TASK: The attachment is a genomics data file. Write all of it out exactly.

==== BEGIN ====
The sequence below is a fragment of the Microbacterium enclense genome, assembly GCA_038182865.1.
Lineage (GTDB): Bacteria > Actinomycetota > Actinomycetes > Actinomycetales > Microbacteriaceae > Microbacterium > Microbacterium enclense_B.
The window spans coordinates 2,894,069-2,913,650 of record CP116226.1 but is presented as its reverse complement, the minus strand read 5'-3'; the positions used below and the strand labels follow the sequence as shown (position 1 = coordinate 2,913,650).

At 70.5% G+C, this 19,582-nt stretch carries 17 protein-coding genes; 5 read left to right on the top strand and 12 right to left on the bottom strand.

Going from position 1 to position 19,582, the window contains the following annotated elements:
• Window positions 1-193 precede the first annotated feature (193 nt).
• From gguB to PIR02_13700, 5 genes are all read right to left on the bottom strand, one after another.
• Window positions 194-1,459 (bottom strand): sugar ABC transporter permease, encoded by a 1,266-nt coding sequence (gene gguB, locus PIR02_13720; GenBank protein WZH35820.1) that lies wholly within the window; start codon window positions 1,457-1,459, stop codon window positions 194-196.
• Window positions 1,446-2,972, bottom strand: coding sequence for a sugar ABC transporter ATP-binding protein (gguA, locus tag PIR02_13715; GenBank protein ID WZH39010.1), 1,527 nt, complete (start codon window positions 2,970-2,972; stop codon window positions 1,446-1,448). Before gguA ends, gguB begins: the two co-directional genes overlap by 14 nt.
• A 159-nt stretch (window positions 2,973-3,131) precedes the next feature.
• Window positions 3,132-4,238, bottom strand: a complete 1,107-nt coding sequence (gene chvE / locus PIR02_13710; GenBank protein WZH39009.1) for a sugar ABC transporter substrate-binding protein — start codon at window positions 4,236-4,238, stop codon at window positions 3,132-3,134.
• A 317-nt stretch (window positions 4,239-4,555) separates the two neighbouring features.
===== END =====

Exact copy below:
The sequence below is a fragment of the Microbacterium enclense genome, assembly GCA_038182865.1.
Lineage (GTDB): Bacteria > Actinomycetota > Actinomycetes > Actinomycetales > Microbacteriaceae > Microbacterium > Microbacterium enclense_B.
The window spans coordinates 2,894,069-2,913,650 of record CP116226.1 but is presented as its reverse complement, the minus strand read 5'-3'; the positions used below and the strand labels follow the sequence as shown (position 1 = coordinate 2,913,650).

At 70.5% G+C, this 19,582-nt stretch carries 17 protein-coding genes; 5 read left to right on the top strand and 12 right to left on the bottom strand.

Going from position 1 to position 19,582, the window contains the following annotated elements:
• Window positions 1-193 precede the first annotated feature (193 nt).
• From gguB to PIR02_13700, 5 genes are all read right to left on the bottom strand, one after another.
• Window positions 194-1,459 (bottom strand): sugar ABC transporter permease, encoded by a 1,266-nt coding sequence (gene gguB, locus PIR02_13720; GenBank protein WZH35820.1) that lies wholly within the window; start codon window positions 1,457-1,459, stop codon window positions 194-196.
• Window positions 1,446-2,972, bottom strand: coding sequence for a sugar ABC transporter ATP-binding protein (gguA, locus tag PIR02_13715; GenBank protein ID WZH39010.1), 1,527 nt, complete (start codon window positions 2,970-2,972; stop codon window positions 1,446-1,448). Before gguA ends, gguB begins: the two co-directional genes overlap by 14 nt.
• A 159-nt stretch (window positions 2,973-3,131) precedes the next feature.
• Window positions 3,132-4,238, bottom strand: a complete 1,107-nt coding sequence (gene chvE / locus PIR02_13710; GenBank protein WZH39009.1) for a sugar ABC transporter substrate-binding protein — start codon at window positions 4,236-4,238, stop codon at window positions 3,132-3,134.
• A 317-nt stretch (window positions 4,239-4,555) separates the two neighbouring features.